THE IN SITU TREATMENT OF THE WALLPAPER IN THE STUDY OF THE LONGFELLOW NATIONAL HISTORIC SITE
Thomas K. McClintock
The conservation techniques described here were adapted for use on the type of wallpaper found in the study of Longfellow House: a heavily soiled, brittle paper without a design motif, painted one color, adhered to a surface that was very uneven in some places. For other types of wallpaper some of these techniques would not necessarily be advisable, such as surface cleaning with erasers, or filling losses with a putty prior to inpainting. Similarly, there are other techniques which were not used on this project which a different type of wallpaper or plaster surface may have permitted or warranted, such as lifting a flexible paper to attend to insecure plaster underneath, or removing the paper from the wall to treat it in a workshop.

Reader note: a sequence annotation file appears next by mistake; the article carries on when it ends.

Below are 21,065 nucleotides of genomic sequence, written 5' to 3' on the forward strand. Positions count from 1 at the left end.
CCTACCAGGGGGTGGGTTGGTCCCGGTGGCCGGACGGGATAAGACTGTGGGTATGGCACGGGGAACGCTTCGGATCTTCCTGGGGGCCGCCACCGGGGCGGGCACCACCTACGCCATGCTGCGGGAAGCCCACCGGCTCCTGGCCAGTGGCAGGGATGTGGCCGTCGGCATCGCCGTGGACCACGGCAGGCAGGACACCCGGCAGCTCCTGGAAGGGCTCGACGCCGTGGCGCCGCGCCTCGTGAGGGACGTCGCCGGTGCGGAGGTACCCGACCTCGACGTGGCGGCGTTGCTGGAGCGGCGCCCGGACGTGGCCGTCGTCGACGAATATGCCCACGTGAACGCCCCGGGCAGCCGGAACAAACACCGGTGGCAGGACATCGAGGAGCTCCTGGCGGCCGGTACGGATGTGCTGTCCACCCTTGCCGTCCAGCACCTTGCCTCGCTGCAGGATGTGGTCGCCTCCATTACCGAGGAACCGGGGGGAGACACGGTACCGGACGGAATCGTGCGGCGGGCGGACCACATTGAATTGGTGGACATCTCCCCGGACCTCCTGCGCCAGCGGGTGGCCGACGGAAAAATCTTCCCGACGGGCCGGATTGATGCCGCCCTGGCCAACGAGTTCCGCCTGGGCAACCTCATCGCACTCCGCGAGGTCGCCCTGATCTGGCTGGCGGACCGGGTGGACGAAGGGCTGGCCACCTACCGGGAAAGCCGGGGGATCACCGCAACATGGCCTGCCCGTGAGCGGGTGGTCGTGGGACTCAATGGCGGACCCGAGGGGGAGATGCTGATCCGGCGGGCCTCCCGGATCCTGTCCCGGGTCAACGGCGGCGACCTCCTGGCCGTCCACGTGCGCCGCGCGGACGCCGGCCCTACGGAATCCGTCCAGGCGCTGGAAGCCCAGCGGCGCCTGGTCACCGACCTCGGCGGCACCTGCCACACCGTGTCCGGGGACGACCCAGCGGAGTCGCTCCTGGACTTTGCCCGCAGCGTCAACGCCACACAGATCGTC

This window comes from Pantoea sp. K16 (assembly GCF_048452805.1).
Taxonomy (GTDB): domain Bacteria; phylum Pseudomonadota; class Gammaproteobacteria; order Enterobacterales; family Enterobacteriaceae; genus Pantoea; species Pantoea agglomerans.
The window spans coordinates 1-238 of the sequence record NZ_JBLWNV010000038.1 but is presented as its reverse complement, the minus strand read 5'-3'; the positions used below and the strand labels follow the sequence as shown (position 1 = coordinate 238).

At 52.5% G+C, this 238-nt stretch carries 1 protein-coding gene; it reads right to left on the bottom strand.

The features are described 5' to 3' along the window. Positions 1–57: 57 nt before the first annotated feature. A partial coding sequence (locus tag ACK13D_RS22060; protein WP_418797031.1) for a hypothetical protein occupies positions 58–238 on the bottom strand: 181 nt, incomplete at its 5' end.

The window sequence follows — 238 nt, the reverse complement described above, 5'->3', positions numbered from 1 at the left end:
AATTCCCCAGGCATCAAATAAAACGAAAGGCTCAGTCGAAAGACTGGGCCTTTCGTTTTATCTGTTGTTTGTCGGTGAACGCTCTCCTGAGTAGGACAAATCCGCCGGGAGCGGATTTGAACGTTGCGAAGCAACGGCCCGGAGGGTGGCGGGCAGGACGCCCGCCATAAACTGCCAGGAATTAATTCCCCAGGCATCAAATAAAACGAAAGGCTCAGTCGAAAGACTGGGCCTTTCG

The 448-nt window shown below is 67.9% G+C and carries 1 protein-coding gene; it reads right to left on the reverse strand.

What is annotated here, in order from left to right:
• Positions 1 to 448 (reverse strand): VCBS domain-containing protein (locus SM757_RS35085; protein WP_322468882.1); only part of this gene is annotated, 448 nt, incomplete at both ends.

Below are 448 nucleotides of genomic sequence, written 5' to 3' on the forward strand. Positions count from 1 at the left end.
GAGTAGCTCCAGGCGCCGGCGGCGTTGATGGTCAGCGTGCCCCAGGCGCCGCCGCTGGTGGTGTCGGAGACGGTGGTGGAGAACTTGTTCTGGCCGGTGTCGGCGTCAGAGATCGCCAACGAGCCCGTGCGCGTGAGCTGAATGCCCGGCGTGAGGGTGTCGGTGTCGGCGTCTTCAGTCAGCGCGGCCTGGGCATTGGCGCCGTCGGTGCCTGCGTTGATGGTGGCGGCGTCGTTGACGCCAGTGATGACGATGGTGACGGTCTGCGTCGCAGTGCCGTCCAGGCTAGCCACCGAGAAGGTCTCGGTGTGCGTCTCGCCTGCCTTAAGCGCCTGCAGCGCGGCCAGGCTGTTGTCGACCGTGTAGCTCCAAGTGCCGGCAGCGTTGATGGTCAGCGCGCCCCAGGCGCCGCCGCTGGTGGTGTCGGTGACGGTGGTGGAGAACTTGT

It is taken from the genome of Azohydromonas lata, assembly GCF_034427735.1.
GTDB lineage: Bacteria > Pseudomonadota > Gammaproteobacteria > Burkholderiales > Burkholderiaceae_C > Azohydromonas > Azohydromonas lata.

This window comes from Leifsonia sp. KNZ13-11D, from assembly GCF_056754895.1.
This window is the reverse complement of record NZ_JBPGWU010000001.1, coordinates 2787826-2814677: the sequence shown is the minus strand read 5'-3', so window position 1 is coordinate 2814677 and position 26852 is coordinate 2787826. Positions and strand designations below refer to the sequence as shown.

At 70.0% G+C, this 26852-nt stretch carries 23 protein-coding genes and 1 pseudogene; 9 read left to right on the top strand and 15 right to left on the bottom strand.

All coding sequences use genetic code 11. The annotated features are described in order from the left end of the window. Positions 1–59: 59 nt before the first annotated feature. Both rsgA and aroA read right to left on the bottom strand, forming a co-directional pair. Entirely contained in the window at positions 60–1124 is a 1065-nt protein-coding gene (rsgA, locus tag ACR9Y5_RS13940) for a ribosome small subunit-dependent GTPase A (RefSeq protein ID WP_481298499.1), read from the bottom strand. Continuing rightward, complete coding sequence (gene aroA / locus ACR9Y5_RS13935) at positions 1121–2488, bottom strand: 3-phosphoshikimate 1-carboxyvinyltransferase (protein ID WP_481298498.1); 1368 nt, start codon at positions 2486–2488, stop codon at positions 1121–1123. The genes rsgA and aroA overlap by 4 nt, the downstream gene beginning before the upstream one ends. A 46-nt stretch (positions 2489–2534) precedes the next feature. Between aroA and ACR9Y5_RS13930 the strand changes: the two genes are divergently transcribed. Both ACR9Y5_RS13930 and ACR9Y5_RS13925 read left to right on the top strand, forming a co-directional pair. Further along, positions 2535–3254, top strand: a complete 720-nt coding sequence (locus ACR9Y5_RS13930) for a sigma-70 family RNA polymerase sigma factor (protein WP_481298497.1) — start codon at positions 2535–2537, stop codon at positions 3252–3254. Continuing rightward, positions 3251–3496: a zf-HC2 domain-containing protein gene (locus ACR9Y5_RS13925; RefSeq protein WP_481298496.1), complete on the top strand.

I was grateful for the preliminary condition reports prepared by Anne Clapp, for the guidance of Mary Todd Glaser, for the assistance of Irvin Weaver and for the hospitable cooperation of the curator, Kathleen Catalano, and the staff of Longfellow House.